Myrtle rust is a plant fungal disease that poses a threat to public parks, native forests and private gardens, as well as the nursery, forestry and beekeeping industries. It was first detected in Victoria in 2011, and earlier this year an infection was confirmed at Maranoa Gardens in Balwyn.
Myrtle rust affects plants in the Myrtaceae family, which are common across Boroondara, and include plants like bottlebrush, eucalyptus and brush box. Popular garden plants like Lophomyrtus ‘Black Stallion’ and lemon myrtle are also susceptible.
It is therefore critical that if found, the disease is reported so it can be contained. Nurseries and plant sellers should be aware of the disease and note that selling a diseased plant can carry a fine.
What myrtle rust looks like
The first signs of myrtle rust infection are tiny raised spots that are brown to grey, often with red-purple haloes. Up to 14 days after infection, the spots produce masses of distinctive yellow/orange spores. You can see what myrtle rust looks like on Agriculture Victoria's website.
Myrtle rust attacks young, soft, actively growing leaves, shoot tips and young stems, as well as fruits and flower parts of susceptible plants. The disease can kill young shoot tips, compromising the appearance of the plant and in severe cases, killing the plant.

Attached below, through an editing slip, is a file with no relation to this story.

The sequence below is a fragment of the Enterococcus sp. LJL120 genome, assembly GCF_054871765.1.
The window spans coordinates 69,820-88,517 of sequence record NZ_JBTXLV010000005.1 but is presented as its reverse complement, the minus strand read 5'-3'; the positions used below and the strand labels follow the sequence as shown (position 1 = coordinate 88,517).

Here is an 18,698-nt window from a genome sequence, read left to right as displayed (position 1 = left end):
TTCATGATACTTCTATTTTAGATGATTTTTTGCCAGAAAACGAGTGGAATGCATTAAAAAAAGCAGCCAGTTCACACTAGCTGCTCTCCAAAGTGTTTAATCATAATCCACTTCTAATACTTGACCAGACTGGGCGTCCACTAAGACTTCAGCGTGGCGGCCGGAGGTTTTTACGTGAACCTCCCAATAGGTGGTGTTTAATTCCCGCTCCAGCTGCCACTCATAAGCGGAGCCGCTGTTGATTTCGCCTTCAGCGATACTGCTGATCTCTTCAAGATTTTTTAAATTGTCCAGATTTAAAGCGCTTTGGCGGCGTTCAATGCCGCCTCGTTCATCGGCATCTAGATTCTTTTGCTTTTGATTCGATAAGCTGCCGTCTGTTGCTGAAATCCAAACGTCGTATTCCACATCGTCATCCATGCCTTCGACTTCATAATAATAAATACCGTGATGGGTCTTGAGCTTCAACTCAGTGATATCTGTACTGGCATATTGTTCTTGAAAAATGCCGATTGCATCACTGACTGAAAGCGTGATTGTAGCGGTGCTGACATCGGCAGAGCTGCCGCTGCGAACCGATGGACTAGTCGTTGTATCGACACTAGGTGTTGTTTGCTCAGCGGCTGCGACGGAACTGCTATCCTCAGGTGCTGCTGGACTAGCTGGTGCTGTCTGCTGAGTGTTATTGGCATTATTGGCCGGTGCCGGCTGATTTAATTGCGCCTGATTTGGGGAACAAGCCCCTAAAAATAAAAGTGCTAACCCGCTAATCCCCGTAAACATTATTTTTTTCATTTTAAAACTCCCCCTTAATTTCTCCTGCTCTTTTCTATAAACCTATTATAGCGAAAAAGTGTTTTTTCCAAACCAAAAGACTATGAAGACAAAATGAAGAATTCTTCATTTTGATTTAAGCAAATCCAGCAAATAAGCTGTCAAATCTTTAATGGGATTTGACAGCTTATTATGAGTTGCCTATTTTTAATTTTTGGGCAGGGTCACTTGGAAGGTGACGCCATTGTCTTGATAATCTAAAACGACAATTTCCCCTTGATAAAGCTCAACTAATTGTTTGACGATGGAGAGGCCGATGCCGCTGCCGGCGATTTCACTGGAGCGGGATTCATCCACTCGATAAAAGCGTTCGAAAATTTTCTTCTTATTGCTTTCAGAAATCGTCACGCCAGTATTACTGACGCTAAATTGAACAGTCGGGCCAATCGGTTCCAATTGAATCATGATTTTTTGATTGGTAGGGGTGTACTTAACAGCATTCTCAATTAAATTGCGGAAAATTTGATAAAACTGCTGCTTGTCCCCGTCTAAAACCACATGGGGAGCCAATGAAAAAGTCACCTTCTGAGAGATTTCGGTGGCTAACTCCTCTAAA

Fortunately, Melbourne’s conditions are mostly not conducive to the disease; however, certain domestic and botanical gardens have conditions that are ideal for the disease to thrive. The following conditions need to be met for an infection to occur; low lighting (such as at night), water on the leaf of the plant (such as dew, rain, or very high humidity) and when the temperature is between 15 and 23°C. The risk of infection is highest during autumn and spring.
Experience with the disease elsewhere in Australia indicates that eradication is unlikely, so governments, affected industries and agencies are focusing on minimising the disease’s spread and impact.
Reporting myrtle rust
If you think you have found myrtle rust in your home or in a public setting, please telephone the Exotic Plant Pest helpline on 1800 084 881.
Alternatively, you can take photos of the plant material and email them to [email protected] together with your contact phone number.
Avoid spreading the disease
You can help stop the spread by:
- not touching, moving or collecting samples of the suspect plant material
- not going to another site with any host materials after handling suspect material.
For more information on the disease, including how to reduce its spread on your property, see Agriculture Victoria’s website.